Family Support Worker brings joy to family caring for a seriously ill child

A Manchester family who we support, has spoken about the joy its Family Support Worker has brought them, ahead of International Day of Happiness on 20 March.

Every Tuesday, three-year-old Alexander Taylor sits by the window of his Bolton home looking out for Family Support Worker Brodie, who supports the whole family because Alexander’s twin brother Noel has severe development delay after developing a brain injury at birth and is on constant oxygen.

Our expert Family Support Workers enable families who have a child with a life threatening illness to make the most of their time together by helping them at home, in hospital and in the community, for as long as is needed.

As Brodie arrives at the Taylor family home, armed with toys and games to play with Alexander, Noel and their six-year-old sister Abigail, Alexander’s face breaks into a smile and Noel squeals excitedly, clearly pleased to see her.

Rainbow Trust has been supporting the Taylor family for two years and Dad Darren said Rainbow Trust and Brodie had made a huge difference to their lives, supporting the whole family and providing an outlet for the children and some much needed respite for Darren and his wife Isobel.

“Every Tuesday if Brodie’s not coming it’s sadness and meltdown,” Darren said.

“The first thing Alexander asks on a Tuesday morning is whether Brodie is coming. It gives the kids a break, some attention because a lot of the time is spent around Noel because of his disabilities. Even on fun days out it revolves round Noel.”

Darren said Brodie has made the family happier. He spoke out just weeks before International Day of Happiness, which celebrates people in the community who bring happiness to others as part of a global campaign comprising 193 United Nations member states who have adopted a resolution calling for happiness to be given a greater priority.

“Without a doubt Brodie has brought happiness to us,” Darren said. When she comes she brings games and activities for the kids. There are lots of times when we are doing activities with the kids and there’s always the chance during that activity that I’ll have to turn my hand to Noel if he might need medical attention.

“When Brodie’s here it’s full on two hours of fun and games and it makes us happier. It’s unfair on the kids. They do understand but they need that attention on them for a little bit. They are children and they are crying out for attention.

During Brodie’s visits, she spends time with Alexander and Noel and takes Alexander to collect big sister Abigail from school to give Darren, Noel’s full time carer, some respite.

She plays games and does arts and crafts with them and uses sensory toys to stimulate them. This frees up time for Darren to either spend with Noel or to catch up on some household chores.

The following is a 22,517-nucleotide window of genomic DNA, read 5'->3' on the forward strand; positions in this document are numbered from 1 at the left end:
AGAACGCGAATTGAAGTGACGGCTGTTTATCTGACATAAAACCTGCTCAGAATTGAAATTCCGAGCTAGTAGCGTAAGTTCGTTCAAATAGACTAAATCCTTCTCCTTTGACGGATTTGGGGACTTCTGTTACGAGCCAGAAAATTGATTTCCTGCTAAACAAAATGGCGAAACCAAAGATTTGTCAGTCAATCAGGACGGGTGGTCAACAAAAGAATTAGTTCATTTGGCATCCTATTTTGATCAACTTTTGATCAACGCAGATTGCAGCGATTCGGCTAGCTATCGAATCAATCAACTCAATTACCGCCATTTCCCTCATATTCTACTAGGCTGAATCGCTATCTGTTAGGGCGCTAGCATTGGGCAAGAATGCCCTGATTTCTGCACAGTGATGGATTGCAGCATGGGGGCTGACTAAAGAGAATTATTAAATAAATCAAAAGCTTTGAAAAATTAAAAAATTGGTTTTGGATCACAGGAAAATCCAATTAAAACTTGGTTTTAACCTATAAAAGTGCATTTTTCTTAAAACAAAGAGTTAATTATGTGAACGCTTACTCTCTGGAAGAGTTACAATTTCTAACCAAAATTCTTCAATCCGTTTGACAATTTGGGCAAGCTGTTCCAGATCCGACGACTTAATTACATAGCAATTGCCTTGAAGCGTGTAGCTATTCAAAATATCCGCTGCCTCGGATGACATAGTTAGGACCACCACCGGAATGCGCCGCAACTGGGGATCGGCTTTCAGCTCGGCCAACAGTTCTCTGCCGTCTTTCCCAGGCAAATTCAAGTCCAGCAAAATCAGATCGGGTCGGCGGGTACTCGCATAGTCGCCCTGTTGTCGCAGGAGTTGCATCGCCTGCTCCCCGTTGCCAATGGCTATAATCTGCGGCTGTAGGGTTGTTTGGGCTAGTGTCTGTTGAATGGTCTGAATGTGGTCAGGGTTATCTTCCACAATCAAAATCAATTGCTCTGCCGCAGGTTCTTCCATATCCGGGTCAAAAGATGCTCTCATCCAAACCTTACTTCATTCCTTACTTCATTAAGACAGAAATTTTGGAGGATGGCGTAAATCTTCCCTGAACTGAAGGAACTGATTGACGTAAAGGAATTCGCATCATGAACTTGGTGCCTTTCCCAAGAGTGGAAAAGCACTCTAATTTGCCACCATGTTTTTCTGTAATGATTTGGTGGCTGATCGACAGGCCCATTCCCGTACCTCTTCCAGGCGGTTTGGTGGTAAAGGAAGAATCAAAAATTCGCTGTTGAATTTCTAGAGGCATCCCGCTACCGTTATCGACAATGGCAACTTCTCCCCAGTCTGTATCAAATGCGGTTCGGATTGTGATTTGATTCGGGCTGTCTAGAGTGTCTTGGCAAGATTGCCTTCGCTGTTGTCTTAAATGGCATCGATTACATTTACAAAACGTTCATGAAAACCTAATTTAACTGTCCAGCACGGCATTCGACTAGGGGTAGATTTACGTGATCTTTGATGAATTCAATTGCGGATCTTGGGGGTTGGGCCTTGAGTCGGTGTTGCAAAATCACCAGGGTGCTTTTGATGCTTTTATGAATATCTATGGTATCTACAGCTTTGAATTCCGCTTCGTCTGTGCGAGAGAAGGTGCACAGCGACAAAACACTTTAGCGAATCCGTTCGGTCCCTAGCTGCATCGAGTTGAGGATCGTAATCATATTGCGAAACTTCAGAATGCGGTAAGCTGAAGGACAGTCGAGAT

“We would really struggle without Brodie,” Darren said.

“Collecting Abigail from school should be a five-minute job but getting Noel ready and in his wheelchair is an hour’s operation. I do that at least three times a week so to have the extra time when Brodie is here is great because it enables me to get on. I would be so far behind without it and the kids have something stimulating to look forward to with Brodie.

“It sounds a small thing but in my world and the children’s world that makes a great difference. It gives them something to look forward to.

Every three months nurses have to visit Noel at home to administer IV medication three times a day over a two-week period.

“Alexander and Abigail are crying out for attention and when Brodie’s here they can play because she’s here for them and it’s uninterrupted time.

“We are a very close family and we make sure we deal with it together but sometimes Abigail will go to school and she realises that her friends aren’t in a similar situation. It’s all Alexander has known but Isobel and I know that there are families out there with different lives. It’s tough for Isobel and I and Brodie is such a friendly, approachable and good person, well everybody we have met at Rainbow Trust is.

“There have been times outside Brodie’s regular Tuesday appointments where she has helped me out by picking up Abigail from school and brought her to hospital. If Noel is in hospital we have to be with him 24-7. She did not have to do that and it is a great help. She’s gone out of her way to help us with what is a very stressful time.”

The Taylors spend as much family together as possible and have enjoyed drop in groups and activity and sibling days organised by Rainbow Trust, giving the parents the opportunity to meet other families with seriously ill children and the children the chance to interact and enjoy sensory activities.

After another motivating game of Monopoly with Abigail and colouring with Alexander, Brodie packs up the toys and prepares to leave for another week and the children settle down to watch some tv while Darren plays with Noel.

Alexander and Abigail are looking forward to a half-term trip to the bowling alley and Wacky Warehouse with Brodie.

“We love Rainbow Trust in general and Brodie,” Darren said.

“It has changed our lives.”